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MeritCare neurosurgeon Dr. Chad Justesen during a Thursday press conference shows the path of the bullet fired into Deputy Chris Dewey's head Wednesday in Mahnomen, Minn. Michael Vosburg / Forum Photo Editor

Mahnomen deputy injured in shooting shows signs of progress

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Signs of progress for Christopher Dewey came Thursday through the gesture of an upraised thumb and the squeeze of his wife's hand on command.

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The 26-year-old deputy's doctors were "cautiously optimistic" about his prognosis the day after surgery to remove bullet fragments from his brain and to repair a torn liver.

Dewey, of the Mahnomen County, Minn., Sheriff's Department, suffered both bullet wounds Wednesday morning while investigating a report of gunshots in the town of Mahnomen.

Dewey remains under sedation much of the time at Fargo's MeritCare Hospital, where he remains in critical but stable condition, to help reduce swelling of his brain.

Yet he has been able to recognize family members and respond to requests that he move his extremities.

"I'm happy to report Chris is doing well," said Dr. Robert Sticca, the MeritCare surgeon who repaired Dewey's damaged liver and staunched the bleeding in his abdomen.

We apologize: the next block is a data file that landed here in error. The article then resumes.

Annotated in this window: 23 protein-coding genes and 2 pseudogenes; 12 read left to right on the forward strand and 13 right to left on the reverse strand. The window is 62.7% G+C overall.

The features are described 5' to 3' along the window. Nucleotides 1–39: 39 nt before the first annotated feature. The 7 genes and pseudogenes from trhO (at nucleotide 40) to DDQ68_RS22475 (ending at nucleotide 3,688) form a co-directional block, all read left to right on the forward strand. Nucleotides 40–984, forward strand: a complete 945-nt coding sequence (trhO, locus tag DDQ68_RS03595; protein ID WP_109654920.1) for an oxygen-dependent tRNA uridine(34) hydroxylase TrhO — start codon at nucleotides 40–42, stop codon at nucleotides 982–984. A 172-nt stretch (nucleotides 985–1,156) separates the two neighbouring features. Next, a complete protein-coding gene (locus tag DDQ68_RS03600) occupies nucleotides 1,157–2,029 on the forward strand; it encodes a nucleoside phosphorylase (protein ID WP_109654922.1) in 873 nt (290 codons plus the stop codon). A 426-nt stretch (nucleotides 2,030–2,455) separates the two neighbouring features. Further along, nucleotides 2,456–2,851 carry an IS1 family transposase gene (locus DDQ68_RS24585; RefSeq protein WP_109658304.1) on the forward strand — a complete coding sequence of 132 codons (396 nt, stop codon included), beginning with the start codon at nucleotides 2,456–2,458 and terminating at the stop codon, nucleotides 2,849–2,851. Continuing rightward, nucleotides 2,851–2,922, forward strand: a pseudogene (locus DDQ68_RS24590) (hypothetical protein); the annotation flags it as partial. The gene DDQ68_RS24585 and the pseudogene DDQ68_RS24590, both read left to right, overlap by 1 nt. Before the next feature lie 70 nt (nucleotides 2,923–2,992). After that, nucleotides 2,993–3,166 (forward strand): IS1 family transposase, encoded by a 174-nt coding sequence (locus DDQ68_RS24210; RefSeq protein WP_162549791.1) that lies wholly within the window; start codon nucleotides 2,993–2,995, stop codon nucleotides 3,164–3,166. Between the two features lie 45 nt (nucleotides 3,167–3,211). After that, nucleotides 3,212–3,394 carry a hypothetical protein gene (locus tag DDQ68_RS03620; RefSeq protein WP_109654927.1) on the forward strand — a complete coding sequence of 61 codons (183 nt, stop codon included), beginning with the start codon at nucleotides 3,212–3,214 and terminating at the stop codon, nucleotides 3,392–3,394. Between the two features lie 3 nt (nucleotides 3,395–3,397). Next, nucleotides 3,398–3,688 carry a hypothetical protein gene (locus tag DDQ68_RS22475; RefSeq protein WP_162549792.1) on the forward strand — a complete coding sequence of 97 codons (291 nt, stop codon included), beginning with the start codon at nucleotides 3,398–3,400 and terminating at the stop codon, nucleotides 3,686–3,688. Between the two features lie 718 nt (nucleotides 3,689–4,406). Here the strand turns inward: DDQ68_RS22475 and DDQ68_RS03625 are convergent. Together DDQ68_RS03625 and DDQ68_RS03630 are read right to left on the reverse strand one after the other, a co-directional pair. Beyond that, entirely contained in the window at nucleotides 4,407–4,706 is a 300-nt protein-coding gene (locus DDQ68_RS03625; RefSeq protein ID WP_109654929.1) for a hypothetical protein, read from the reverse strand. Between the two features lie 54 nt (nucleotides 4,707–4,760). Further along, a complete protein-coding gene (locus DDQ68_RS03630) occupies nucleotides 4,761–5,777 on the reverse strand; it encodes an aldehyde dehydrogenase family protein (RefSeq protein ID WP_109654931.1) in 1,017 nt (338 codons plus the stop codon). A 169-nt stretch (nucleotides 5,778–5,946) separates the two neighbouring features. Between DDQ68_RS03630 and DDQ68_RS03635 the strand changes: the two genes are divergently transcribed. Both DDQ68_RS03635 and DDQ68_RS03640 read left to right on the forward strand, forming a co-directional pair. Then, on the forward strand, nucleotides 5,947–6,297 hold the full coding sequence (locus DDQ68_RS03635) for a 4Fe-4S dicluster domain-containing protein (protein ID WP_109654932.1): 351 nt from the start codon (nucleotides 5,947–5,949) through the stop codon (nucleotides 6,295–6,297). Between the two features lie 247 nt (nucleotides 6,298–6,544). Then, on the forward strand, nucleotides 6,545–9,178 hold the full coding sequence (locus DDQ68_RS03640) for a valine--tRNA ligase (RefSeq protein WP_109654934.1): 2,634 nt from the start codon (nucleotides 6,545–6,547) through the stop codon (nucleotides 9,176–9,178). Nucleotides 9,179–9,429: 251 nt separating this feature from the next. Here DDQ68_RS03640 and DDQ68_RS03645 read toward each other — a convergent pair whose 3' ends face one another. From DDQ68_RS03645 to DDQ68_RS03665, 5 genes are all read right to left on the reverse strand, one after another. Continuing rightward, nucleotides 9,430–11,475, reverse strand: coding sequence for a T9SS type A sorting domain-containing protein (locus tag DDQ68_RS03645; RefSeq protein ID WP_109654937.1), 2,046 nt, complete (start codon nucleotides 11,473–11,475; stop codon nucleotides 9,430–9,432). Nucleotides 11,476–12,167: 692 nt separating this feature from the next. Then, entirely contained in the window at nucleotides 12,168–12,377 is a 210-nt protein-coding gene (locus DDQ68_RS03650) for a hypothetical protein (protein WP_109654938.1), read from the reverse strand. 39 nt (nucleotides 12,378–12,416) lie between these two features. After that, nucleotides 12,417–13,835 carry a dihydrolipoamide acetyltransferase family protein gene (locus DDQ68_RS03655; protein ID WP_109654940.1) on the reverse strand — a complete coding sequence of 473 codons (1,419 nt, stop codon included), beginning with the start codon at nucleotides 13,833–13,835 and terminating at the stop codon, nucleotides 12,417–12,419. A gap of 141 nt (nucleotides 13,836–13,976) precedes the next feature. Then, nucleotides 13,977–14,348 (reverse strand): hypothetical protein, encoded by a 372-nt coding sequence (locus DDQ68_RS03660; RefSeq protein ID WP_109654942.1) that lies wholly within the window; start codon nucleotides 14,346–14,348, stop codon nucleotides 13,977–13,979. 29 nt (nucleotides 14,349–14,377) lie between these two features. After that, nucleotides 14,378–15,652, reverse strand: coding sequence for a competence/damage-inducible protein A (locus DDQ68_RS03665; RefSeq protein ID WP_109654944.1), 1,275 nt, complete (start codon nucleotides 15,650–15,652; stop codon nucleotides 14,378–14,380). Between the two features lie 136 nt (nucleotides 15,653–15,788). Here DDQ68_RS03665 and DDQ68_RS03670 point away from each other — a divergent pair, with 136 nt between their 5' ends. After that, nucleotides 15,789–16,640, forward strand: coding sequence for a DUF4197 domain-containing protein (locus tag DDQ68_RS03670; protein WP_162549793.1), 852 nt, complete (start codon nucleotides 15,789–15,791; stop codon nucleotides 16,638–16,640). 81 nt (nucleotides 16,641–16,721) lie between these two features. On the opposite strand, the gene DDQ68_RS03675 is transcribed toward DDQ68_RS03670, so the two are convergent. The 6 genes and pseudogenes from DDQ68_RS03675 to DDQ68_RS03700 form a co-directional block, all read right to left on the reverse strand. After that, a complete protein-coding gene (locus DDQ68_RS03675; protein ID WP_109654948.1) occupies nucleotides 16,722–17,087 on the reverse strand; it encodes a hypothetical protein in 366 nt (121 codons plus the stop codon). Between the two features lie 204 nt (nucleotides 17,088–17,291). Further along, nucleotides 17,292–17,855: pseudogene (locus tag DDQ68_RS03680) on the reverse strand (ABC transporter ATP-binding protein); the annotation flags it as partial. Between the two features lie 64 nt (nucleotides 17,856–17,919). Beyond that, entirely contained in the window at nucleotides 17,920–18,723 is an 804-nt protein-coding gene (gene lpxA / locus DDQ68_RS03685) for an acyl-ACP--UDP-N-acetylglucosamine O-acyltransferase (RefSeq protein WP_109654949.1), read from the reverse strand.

"He had a stable night," Sticca added. "He's beginning to show signs of being aware of his surroundings. He's recognized his wife and been able to squeeze her hand."

Dr. Chad Justesen, the neurosurgeon who performed Dewey's brain surgery, said he is encouraged by his patient's early signs, but said it will take more time for the extent of the brain damage to become clear.

Dewey's movements showed function on his right side, Justesen said, but his family said they also saw movement from the left side, a hopeful indicator.

An image scan of Dewey's brain showed little swelling, which means Justesen might bring the patient out of sedation, possibly as early as today.

"I do think he's doing very well, certainly better than average," the neurosurgeon said. "Better than I expected for the first day after surgery."

During Wednesday's emergency brain surgery, Justesen only addressed the most immediate problems. "I cleaned things up in an effort to decrease swelling and infection," he said.

Once Dewey is off sedation, doctors will be better able to evaluate the extent of his brain function after several days, Justesen said.

More surgeries to repair his brain are likely, and Dewey is expected to require hospitalization for two to four weeks, followed by several months of rehabilitation therapy.

Ross Boulden, Dewey's father-in-law, said the family is grateful for the overwhelming support they have received from fellow law enforcement officers, who have set up a fund to help the family. Boulden also thanked the staff at MeritCare and Red Cross.

"Chris is the most wonderful man you could ever hope to meet," said Boulden, who is from Princeton, Minn. His daughter Emily married Dewey three years ago. They were high school sweethearts.

"He is looking forward very much to starting a family," Boulden said, reading from a statement by his daughter.

Dewey, who has been a deputy in Mahnomen County for four years, received many well-wishes - even from people he had arrested, the father-in-law said.

"He's touched many hearts," Boulden said. "Even in doing his job, he touched peoples' hearts."

Boulden added: "The family has a strong faith. We will just put his fate in God's hands."

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E Updates of Christopher Dewey's condition can be found by entering chrisdewey in the search field at www.caringbridge.org.

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